Deadlock Prevention:To prevent the system from deadlocks, one of the four discussed conditions that may create a deadlock should be discarded.

The methods for those conditions are as follows:

Mutual Exclusion:
In general, we do not have systems with all resources being shareable. Some resources like printers, processing units are non-sharable. So it is not possible to prevent deadlocks by denying mutual exclusion.

Hold and Wait:
One protocol to ensure that hold-and-wait condition never occurs says each process must request and get all of its resources before it begins execution. Another protocol is “Each process can request resources only when it does not occupies any resources.”

The second protocol is better. However, both protocols cause low resource utilization and starvation. Many resources are allocated but most of them are unused for a long period of time. A process that requests several commonly used resources causes many others to wait indefinitely.

No Preemption:
One protocol is “If a process that is holding some resources requests another resource and that resource cannot be allocated to it, then it must release all resources that are currently allocated to it.”

Another protocol is “When a process requests some resources, if they are available, allocate them. If a resource it requested is not available, then we check whether it is being used or it is allocated to some other process waiting for other resources. If that resource is not being used, then the OS preempts it from the waiting process and allocate it to the requesting process. If that resource is used, the requesting process must wait.” This protocol can be applied to resources whose states can easily be saved and restored (registers, memory space). It cannot be applied to resources like printers.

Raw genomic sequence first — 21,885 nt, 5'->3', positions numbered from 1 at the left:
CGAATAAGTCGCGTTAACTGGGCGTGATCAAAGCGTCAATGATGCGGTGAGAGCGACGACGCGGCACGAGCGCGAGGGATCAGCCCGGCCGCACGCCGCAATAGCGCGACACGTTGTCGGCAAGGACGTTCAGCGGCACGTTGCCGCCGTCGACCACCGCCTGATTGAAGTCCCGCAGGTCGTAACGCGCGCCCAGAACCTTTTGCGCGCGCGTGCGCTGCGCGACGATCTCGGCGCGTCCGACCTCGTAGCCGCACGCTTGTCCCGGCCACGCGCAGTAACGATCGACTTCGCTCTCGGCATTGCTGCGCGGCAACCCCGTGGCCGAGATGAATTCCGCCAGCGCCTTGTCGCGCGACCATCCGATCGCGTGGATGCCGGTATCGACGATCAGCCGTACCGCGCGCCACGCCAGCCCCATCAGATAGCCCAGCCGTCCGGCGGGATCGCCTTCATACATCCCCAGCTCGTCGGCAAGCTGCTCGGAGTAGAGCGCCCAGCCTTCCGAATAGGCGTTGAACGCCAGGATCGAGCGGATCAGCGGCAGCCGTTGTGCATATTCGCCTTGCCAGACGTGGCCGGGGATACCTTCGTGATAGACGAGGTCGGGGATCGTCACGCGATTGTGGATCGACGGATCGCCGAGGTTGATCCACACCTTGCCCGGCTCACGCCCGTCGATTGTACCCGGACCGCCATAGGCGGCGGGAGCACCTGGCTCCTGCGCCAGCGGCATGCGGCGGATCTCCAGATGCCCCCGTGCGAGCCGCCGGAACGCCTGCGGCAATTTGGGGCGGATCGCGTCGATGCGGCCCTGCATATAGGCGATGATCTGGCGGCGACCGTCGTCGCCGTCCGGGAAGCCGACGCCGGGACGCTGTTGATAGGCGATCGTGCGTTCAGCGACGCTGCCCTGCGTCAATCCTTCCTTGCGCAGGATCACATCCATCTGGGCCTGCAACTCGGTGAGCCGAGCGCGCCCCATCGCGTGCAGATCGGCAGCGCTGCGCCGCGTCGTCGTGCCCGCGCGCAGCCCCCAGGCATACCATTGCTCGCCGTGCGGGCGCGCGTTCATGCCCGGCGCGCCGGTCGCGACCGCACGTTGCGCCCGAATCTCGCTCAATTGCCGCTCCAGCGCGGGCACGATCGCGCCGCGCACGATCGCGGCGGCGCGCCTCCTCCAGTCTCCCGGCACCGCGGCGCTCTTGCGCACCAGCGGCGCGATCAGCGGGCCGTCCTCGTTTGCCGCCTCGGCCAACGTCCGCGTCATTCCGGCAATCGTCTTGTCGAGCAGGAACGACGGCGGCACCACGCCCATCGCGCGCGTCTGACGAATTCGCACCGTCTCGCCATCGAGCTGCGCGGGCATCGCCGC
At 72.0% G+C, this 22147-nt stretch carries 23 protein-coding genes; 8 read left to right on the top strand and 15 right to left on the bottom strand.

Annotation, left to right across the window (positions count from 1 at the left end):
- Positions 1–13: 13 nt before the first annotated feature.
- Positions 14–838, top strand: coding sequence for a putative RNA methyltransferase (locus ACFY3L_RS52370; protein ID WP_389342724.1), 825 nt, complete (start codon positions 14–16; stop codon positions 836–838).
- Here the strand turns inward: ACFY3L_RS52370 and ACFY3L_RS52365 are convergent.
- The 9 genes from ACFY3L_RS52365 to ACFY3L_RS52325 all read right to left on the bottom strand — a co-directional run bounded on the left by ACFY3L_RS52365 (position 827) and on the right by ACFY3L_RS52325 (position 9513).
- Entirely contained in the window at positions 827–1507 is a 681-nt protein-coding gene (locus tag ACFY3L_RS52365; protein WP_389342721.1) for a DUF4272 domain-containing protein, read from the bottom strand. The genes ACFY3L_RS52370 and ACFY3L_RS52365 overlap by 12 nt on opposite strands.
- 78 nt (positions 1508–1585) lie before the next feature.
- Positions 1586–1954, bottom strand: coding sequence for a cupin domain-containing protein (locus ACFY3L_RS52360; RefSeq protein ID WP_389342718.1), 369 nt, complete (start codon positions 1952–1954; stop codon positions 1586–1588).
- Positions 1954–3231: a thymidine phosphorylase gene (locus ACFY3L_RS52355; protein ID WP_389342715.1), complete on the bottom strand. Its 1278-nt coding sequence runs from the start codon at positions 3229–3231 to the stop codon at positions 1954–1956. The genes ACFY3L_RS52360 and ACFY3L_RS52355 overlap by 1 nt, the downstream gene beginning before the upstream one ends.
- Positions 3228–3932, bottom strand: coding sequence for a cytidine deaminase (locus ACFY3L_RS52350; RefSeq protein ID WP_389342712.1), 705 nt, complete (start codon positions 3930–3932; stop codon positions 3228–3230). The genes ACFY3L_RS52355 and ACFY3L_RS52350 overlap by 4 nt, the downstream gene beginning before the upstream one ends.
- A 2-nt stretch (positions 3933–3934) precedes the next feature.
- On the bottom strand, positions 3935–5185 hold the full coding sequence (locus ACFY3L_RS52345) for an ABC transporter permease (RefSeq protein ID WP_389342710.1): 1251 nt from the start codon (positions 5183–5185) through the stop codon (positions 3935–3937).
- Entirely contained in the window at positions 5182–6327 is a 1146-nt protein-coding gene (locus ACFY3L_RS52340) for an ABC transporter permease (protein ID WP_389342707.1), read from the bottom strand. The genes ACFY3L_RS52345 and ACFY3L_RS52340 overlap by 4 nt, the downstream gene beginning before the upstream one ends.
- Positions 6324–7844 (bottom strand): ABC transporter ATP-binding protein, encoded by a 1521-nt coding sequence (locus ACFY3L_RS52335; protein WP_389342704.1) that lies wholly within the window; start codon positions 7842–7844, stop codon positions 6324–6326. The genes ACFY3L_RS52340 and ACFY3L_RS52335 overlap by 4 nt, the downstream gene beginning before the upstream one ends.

Circular Wait:
One protocol to ensure that the circular wait condition never holds is “Impose a linear ordering of all resource types.” Then, each process can only request resources in an increasing order of priority.

For example, set priorities for r1 = 1, r2 = 2, r3 = 3, and r4 = 4. With these priorities, if process P wants to use r1 and r3, it should first request r1, then r3. Another protocol is “Whenever a process requests a resource rj, it must have released all resources rk with priority(rk) ≥ priority (rj).

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